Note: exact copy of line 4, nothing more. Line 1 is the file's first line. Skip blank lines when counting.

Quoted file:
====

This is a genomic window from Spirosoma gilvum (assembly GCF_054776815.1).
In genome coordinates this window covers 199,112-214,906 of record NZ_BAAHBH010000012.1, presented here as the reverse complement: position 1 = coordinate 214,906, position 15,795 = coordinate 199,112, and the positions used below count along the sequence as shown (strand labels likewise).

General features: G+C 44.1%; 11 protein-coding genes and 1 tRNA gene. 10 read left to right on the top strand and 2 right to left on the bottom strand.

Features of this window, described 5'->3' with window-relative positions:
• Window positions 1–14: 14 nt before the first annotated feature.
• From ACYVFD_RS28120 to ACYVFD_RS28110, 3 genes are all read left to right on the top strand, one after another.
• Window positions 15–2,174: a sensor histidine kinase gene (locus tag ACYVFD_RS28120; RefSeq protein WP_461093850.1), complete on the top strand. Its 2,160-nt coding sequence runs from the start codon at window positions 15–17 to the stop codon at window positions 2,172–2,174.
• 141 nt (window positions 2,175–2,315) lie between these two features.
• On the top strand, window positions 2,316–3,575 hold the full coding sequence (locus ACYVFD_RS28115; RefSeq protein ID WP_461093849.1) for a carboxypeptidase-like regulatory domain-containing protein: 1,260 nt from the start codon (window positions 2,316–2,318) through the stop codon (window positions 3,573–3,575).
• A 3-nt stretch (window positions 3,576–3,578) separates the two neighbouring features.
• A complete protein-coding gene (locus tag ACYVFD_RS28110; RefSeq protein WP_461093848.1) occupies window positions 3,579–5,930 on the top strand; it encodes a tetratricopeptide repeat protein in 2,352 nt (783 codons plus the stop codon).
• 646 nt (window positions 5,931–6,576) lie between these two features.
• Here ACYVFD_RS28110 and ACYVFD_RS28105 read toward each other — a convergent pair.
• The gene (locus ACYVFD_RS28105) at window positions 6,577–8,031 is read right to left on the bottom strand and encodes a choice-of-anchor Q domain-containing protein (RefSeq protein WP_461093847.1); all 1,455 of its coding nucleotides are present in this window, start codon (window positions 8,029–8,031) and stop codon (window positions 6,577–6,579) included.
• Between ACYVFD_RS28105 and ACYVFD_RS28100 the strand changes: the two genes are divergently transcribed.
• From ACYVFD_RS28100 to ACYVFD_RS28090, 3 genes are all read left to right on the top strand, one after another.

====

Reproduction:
Features of this window, described 5'->3' with window-relative positions: